March 8th Long Range Outlook

Technical discussion below will feature two (2) subcategories: Precipitation, and Pattern Discussion. Storm possibilities will be discussed exclusively in the Premium Forum with intense model analysis leading up to any major snow, ice, or rain events, not publicly. To join this discussion and hear the updated thoughts from our team, click on the MPM image below to go to the MPM information/sign-up page  and select the “Premium Weather Forum” option.

Precipitation Discussion

OVERVIEW: After February finished on the slightly drier side of average, March has turned wetter once again over the first week or so relative to average. The remainder of March using longer range ensembles and global trends suggests a near average precipitation departure, with perhaps some slightly drier conditions coming in toward the latter part of the month. For March as a whole. we adjusted projections slightly for a near to slightly above average precipitation (+0.0″ to +1.0″) departure for the month as a whole, but given the milder temperatures expected for a better part of the first three weeks of the month, snowfall expectations are below average or none at all. There is a chance for some far interior snow that is timed just right during the expected colder period, but with warming temperatures past the equinox, a perfect thread-the-needle scenario would be necessary to produce a snow event for areas elsewhere…most notably in southern and southeastern/coastal areas. It has happened before, so it is worth monitoring. But at this point, no distinct winter storm signals are identifiable. Our projection for month of April was maintained this week for a near average (-0.5″ to +0.5″) precipitation departure, with below average or no snowfall.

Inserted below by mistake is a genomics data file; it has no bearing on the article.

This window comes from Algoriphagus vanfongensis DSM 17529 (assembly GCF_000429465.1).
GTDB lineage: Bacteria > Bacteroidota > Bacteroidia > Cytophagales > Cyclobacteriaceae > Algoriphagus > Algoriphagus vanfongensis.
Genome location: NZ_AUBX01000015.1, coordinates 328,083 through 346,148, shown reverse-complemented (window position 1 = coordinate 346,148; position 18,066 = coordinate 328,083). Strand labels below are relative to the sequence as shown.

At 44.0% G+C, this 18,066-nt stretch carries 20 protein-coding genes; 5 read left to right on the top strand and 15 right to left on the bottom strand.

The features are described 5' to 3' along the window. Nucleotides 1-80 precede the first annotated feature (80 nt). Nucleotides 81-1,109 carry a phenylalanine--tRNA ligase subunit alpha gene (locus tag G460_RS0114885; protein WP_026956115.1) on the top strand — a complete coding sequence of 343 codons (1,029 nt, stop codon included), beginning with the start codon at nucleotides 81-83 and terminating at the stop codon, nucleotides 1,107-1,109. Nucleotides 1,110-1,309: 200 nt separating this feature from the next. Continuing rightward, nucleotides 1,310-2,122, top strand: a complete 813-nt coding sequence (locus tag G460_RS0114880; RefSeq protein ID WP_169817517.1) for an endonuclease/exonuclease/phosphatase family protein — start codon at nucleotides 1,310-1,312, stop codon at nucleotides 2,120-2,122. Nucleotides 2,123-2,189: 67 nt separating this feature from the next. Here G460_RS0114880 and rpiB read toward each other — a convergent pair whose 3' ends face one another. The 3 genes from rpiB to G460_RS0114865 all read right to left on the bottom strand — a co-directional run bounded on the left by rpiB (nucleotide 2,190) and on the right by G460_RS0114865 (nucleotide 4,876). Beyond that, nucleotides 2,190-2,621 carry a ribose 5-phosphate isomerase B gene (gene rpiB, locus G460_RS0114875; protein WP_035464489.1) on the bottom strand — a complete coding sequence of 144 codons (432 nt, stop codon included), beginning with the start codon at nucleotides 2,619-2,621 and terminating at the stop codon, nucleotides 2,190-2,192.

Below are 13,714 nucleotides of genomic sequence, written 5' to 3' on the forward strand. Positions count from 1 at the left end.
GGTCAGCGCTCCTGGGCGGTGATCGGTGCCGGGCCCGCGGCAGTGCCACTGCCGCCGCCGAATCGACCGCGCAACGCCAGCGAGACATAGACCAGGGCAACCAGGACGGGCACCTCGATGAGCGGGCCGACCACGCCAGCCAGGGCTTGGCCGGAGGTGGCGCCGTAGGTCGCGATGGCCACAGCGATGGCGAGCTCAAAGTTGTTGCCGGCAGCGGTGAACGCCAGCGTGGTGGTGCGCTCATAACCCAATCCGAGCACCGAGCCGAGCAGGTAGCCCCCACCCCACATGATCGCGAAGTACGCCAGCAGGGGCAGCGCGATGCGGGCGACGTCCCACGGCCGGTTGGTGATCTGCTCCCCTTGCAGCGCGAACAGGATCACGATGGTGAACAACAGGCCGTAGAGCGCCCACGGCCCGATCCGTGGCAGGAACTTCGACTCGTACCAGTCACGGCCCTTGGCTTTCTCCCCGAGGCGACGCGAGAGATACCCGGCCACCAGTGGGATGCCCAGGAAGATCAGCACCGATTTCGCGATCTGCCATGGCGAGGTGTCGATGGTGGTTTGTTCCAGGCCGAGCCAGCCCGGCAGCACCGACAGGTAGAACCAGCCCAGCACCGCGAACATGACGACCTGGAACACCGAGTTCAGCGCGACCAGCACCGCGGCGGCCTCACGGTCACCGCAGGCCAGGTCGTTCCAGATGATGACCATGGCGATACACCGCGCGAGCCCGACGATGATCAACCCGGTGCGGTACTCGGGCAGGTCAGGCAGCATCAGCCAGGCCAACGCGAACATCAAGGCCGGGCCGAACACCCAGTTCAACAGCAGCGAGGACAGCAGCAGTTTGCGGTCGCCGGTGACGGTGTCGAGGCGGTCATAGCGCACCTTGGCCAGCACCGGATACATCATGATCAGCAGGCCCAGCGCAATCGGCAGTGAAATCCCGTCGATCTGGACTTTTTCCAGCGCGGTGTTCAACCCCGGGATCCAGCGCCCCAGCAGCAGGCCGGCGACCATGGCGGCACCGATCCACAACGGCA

Shorter term, a system will move through the region from Saturday afternoon through the overnight, with the heaviest rain occurring Saturday evening. Rain amounts will be close to an inch with this event, which is the 3rd rain event this week alone. Behind this system, it turns quite windy in the Sunday-Monday time frame, but absent of precipitation sans a few lake effect snow showers in the far northern tier on Sunday afternoon. Strong ridging mid-late week with warm temperatures ahead of the next cold front, which arrives in the Friday night to Saturday time frame with rain showers, then a reinforcing cold front on the lead of a deeper trough will arrive late next Sunday or Sunday night into the following Monday. There could be some rain/snow showers associated with this front and the upper level trough, and we will monitor in the week ahead.

Our projection for the month of March as a whole was adjusted this week for a near slightly above average (+0.0″ to +1.0″) precipitation (or liquid equivalent) along with below average snowfall…or for some areas, none at all. After beginning the month on a wet note, things look to settle down a bit and will be closer to average once we get past this weekend. The month of April as a whole projections were maintained this week for a near average (-0.5″ to +0.5″) precipitation departure, and we expect below average snowfall or none at all – which typically isn’t much to begin with in April.

Breakdown of precipitation departures from normal over the next several weeks:

March 9th – March 15th: Slightly above average

March 16th – March 22nd: Near average

March 23rd – March 29th: Near to slightly below average

March 30th – April 5th: Slightly above average

April 6th – April 12th: Near average

April 13th – April 19th: Near average

Public/free available maps will be updated when a threat is imminent for significant weather on the weather alerts page throughout the year:

Low pressure moves directly through our region Saturday afternoon through most of the overnight period, and periods of rain are expected with near 1″ of rainfall across the majority of the region.
After a warm mid to late week period next week, a series of cold fronts arrive toward and over next weekend that brings showers, then perhaps rain/snow showers with the 2nd reinforcing front.

Pattern Discussion